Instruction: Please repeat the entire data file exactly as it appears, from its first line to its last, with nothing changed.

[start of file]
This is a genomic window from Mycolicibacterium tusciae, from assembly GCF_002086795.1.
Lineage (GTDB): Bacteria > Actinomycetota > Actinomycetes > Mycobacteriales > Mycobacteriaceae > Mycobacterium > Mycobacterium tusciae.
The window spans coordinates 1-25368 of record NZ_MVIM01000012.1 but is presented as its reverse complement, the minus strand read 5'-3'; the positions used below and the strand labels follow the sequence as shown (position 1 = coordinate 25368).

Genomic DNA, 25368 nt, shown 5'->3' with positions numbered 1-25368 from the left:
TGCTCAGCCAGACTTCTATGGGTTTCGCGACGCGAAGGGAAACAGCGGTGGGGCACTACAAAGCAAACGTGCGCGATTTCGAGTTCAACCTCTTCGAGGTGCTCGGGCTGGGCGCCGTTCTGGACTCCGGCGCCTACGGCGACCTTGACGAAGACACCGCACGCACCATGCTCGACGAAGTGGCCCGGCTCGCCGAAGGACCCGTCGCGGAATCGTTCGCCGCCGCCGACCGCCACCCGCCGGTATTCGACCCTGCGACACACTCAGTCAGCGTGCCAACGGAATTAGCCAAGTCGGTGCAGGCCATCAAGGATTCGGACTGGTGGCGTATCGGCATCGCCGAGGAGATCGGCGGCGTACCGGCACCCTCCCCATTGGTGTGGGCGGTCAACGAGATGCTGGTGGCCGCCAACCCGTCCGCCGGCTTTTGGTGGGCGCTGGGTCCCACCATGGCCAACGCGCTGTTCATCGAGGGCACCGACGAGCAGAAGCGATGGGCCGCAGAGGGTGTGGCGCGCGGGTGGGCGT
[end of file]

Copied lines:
This is a genomic window from Mycolicibacterium tusciae, from assembly GCF_002086795.1.
Lineage (GTDB): Bacteria > Actinomycetota > Actinomycetes > Mycobacteriales > Mycobacteriaceae > Mycobacterium > Mycobacterium tusciae.
The window spans coordinates 1-25368 of record NZ_MVIM01000012.1 but is presented as its reverse complement, the minus strand read 5'-3'; the positions used below and the strand labels follow the sequence as shown (position 1 = coordinate 25368).

Genomic DNA, 25368 nt, shown 5'->3' with positions numbered 1-25368 from the left:
TGCTCAGCCAGACTTCTATGGGTTTCGCGACGCGAAGGGAAACAGCGGTGGGGCACTACAAAGCAAACGTGCGCGATTTCGAGTTCAACCTCTTCGAGGTGCTCGGGCTGGGCGCCGTTCTGGACTCCGGCGCCTACGGCGACCTTGACGAAGACACCGCACGCACCATGCTCGACGAAGTGGCCCGGCTCGCCGAAGGACCCGTCGCGGAATCGTTCGCCGCCGCCGACCGCCACCCGCCGGTATTCGACCCTGCGACACACTCAGTCAGCGTGCCAACGGAATTAGCCAAGTCGGTGCAGGCCATCAAGGATTCGGACTGGTGGCGTATCGGCATCGCCGAGGAGATCGGCGGCGTACCGGCACCCTCCCCATTGGTGTGGGCGGTCAACGAGATGCTGGTGGCCGCCAACCCGTCCGCCGGCTTTTGGTGGGCGCTGGGTCCCACCATGGCCAACGCGCTGTTCATCGAGGGCACCGACGAGCAGAAGCGATGGGCCGCAGAGGGTGTGGCGCGCGGGTGGGCGT